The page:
World-class pole vault competition in backyards proves entertaining

Athletics found a way to host a world-class competition on Sunday, keeping athletes at a healthy social distance – as in hundreds, if not thousands, of miles.

The Ultimate Garden Clash had three pole vault champions videotaped from their backyards on separate continents.

“I really missed that sense of competition,” said Renaud Lavillenie of France. “It can be crazy, but even if it’s just a garden competition … I feel the same as if I were going for the world championship.”

The 2012 Olympic gold medalist shared first place with world record holder Mondo Duplantis from Sweden in an unusual event with unusual rules.

The vaults were given 30 minutes to see who could complete the most attempts at about 16 feet. That’s four feet below Duplantis’s record.

Competing behind his home in France, Lavillenie had built a runway between a fence and a children’s swing. Duplantis had more space outside his parents’ home in Lafayette, LA.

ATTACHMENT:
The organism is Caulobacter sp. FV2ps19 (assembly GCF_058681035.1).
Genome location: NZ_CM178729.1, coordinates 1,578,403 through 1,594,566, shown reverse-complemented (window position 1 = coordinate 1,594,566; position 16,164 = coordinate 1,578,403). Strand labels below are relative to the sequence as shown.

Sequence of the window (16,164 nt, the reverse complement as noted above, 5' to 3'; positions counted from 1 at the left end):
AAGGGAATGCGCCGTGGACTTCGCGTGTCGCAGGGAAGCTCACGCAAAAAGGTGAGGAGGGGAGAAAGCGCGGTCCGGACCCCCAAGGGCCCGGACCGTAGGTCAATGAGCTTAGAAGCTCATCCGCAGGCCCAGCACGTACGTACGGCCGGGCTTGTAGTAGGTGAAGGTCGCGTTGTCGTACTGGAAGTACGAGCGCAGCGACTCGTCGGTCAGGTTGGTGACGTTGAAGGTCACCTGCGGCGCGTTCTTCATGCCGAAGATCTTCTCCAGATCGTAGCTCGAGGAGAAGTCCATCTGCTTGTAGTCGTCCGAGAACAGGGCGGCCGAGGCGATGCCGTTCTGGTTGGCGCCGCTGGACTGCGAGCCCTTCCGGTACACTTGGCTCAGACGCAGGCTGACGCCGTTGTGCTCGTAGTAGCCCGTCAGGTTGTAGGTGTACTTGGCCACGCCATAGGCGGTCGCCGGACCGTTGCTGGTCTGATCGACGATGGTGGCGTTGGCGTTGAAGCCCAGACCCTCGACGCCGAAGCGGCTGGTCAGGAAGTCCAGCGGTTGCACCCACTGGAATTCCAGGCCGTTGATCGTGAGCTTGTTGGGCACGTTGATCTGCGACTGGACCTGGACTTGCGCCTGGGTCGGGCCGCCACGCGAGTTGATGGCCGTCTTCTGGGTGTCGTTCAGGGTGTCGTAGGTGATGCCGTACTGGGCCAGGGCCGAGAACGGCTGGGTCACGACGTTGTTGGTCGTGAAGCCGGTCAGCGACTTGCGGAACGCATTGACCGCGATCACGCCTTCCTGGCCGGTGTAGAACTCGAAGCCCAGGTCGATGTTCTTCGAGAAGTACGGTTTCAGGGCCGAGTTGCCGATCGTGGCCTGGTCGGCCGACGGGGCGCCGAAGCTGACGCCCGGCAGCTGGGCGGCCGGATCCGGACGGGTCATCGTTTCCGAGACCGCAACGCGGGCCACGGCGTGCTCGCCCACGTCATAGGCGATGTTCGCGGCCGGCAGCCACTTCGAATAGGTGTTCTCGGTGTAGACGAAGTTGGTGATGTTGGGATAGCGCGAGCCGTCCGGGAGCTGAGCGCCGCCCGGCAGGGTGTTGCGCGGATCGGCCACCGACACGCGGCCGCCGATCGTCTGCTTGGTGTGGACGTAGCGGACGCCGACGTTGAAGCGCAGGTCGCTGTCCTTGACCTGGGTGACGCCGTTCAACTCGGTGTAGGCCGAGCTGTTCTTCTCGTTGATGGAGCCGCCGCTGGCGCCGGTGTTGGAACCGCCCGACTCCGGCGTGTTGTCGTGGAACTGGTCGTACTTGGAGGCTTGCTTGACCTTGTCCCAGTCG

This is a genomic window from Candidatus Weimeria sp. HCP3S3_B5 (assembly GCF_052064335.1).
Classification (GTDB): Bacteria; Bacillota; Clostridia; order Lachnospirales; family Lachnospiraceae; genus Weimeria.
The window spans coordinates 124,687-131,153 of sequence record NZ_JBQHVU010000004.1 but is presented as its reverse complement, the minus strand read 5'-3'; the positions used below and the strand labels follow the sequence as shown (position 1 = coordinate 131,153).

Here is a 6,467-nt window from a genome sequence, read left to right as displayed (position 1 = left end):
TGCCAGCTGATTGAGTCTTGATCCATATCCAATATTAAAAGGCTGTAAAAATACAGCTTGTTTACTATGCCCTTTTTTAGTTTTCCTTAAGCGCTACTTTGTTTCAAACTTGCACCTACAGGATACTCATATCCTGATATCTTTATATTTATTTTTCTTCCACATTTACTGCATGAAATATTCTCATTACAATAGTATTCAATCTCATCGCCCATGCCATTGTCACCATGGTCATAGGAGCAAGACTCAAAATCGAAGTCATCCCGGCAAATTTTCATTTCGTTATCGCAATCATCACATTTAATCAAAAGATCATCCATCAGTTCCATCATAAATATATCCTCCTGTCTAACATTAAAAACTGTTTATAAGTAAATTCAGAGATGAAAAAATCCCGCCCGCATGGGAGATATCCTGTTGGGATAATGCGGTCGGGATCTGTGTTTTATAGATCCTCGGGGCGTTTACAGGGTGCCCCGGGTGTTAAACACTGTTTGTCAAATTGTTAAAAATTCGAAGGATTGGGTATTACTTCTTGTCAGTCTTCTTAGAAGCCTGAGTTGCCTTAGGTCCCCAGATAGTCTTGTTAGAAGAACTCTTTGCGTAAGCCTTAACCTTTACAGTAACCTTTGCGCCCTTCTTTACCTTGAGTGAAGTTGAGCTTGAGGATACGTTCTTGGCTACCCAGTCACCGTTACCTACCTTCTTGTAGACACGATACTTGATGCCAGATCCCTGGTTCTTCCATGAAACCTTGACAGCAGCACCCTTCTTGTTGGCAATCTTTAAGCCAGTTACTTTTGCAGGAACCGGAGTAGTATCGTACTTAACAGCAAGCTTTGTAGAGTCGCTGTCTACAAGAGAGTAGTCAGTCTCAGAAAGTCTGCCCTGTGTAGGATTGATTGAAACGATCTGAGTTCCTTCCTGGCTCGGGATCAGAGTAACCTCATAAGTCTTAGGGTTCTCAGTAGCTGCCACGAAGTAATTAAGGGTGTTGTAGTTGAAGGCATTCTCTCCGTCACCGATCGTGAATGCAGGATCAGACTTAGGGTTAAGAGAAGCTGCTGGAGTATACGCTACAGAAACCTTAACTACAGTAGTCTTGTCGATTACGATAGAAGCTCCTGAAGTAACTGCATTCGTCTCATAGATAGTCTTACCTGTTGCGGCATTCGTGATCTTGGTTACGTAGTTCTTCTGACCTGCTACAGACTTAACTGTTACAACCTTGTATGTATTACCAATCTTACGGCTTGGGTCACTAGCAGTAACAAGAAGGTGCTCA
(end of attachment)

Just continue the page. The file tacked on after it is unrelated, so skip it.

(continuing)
Two-time world champion Sam Kendricks jumped between chickens in the woods of Oxford, Miss.

Sam Kendricks participates in pole vaulting in the backyard in Oxford, Miss, on Sunday.

Sam Kendricks participates in pole vaulting in the backyard in Oxford, Miss, on Sunday.

(World Athletics)

“Everything is canceled, it is more difficult to find motivation,” said Duplantis. “It was nice to switch back to competition clothing.”

The event was part skill and part stamina, as Duplantis rushed to 18 successful jumps in the first 15 minutes, with Lavillenie close behind. Kendricks tried to fit in and quickly relapsed and said, “It was a great workout. … I received a stitch. ‘

His careful strategy would eventually put him in third place, as Lavillenie and Duplantis kept up their rushed pace, eventually reaching 36 jumps. They opted for a tiebreak.

“I’m done,” said Lavillenie, who was welcomed by neighbors. “I don’t want to take risks.”

At a time when sports like professional golf and NASCAR are planning a return, athletics took the plunge this weekend. The organizers plan to hold a professional meeting in Norway next month with video competition and races with just a few runners separated by empty lanes.

Meanwhile, officials hope to repeat Sunday’s home formula with other disciplines in the coming weeks.

“This is a great initiative,” said Sebastian Coe, president of the International Track Federation. “Very nice and really innovative.”

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